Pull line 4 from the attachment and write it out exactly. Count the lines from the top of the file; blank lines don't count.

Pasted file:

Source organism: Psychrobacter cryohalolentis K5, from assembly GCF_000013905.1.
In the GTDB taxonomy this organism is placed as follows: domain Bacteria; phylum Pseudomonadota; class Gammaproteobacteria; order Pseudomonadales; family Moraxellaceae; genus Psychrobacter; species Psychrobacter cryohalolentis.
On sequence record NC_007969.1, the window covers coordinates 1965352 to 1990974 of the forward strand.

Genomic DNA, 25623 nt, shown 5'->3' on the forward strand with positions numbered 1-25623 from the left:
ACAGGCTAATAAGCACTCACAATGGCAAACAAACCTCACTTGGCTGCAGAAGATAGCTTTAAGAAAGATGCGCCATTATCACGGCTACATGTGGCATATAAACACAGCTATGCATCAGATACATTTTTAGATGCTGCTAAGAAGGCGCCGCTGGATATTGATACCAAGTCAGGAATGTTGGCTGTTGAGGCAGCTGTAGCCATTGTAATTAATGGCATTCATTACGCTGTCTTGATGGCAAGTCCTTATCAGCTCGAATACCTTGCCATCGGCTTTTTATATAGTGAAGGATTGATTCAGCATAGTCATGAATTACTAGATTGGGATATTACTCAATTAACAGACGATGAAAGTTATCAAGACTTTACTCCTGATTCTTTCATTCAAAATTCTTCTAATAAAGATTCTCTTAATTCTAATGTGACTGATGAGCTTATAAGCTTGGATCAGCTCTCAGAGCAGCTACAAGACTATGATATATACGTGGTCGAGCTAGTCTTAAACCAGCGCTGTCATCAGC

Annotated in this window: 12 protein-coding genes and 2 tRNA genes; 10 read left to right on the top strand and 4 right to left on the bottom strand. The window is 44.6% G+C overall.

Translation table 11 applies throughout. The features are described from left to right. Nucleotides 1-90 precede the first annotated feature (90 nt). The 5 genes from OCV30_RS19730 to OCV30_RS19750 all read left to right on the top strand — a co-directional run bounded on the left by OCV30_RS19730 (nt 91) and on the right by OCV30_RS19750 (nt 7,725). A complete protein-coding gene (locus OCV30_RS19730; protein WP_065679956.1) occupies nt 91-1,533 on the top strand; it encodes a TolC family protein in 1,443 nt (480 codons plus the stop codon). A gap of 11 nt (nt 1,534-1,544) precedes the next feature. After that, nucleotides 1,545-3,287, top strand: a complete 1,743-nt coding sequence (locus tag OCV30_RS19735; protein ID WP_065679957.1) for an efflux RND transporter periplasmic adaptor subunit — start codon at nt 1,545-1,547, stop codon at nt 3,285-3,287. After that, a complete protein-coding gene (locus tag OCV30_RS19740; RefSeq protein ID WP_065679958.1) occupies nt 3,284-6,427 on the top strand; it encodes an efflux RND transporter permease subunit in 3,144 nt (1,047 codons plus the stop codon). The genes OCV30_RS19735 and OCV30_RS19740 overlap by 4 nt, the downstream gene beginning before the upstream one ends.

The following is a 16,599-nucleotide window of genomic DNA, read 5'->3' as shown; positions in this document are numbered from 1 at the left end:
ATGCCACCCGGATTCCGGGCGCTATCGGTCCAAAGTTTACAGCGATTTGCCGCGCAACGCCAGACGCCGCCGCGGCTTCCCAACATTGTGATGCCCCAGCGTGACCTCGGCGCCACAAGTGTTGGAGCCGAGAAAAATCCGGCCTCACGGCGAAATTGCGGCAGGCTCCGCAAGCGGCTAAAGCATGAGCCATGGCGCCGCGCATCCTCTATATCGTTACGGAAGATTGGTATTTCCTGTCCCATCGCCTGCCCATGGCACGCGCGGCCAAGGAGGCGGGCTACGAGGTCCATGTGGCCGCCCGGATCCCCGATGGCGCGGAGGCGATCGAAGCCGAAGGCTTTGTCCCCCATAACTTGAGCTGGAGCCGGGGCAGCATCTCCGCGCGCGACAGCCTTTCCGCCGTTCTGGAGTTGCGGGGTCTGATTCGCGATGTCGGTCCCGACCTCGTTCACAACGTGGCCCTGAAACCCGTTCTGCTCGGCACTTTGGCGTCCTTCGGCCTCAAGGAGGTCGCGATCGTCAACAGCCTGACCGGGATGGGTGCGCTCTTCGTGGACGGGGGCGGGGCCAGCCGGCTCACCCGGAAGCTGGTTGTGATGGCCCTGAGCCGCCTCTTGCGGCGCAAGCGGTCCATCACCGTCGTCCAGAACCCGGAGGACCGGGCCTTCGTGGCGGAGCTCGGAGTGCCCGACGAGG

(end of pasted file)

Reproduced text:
Genomic DNA, 25623 nt, shown 5'->3' on the forward strand with positions numbered 1-25623 from the left: